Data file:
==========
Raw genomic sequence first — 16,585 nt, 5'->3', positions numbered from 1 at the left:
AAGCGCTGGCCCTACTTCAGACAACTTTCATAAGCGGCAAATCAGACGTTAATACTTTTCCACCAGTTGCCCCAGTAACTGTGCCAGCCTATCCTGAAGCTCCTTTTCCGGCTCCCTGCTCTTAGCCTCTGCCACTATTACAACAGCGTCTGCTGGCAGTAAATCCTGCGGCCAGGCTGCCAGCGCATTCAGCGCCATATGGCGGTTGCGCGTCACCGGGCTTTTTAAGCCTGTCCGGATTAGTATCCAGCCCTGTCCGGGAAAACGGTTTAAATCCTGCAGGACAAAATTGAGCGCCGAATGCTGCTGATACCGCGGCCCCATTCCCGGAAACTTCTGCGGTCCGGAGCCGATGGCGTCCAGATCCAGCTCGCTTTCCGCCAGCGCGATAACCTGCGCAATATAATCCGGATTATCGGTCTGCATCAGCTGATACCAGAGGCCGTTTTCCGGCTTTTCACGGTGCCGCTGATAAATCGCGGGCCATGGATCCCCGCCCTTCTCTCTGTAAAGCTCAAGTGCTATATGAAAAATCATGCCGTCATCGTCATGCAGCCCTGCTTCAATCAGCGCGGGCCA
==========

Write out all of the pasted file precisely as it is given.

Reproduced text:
Raw genomic sequence first — 16,585 nt, 5'->3', positions numbered from 1 at the left:
AAGCGCTGGCCCTACTTCAGACAACTTTCATAAGCGGCAAATCAGACGTTAATACTTTTCCACCAGTTGCCCCAGTAACTGTGCCAGCCTATCCTGAAGCTCCTTTTCCGGCTCCCTGCTCTTAGCCTCTGCCACTATTACAACAGCGTCTGCTGGCAGTAAATCCTGCGGCCAGGCTGCCAGCGCATTCAGCGCCATATGGCGGTTGCGCGTCACCGGGCTTTTTAAGCCTGTCCGGATTAGTATCCAGCCCTGTCCGGGAAAACGGTTTAAATCCTGCAGGACAAAATTGAGCGCCGAATGCTGCTGATACCGCGGCCCCATTCCCGGAAACTTCTGCGGTCCGGAGCCGATGGCGTCCAGATCCAGCTCGCTTTCCGCCAGCGCGATAACCTGCGCAATATAATCCGGATTATCGGTCTGCATCAGCTGATACCAGAGGCCGTTTTCCGGCTTTTCACGGTGCCGCTGATAAATCGCGGGCCATGGATCCCCGCCCTTCTCTCTGTAAAGCTCAAGTGCTATATGAAAAATCATGCCGTCATCGTCATGCAGCCCTGCTTCAATCAGCGCGGGCCA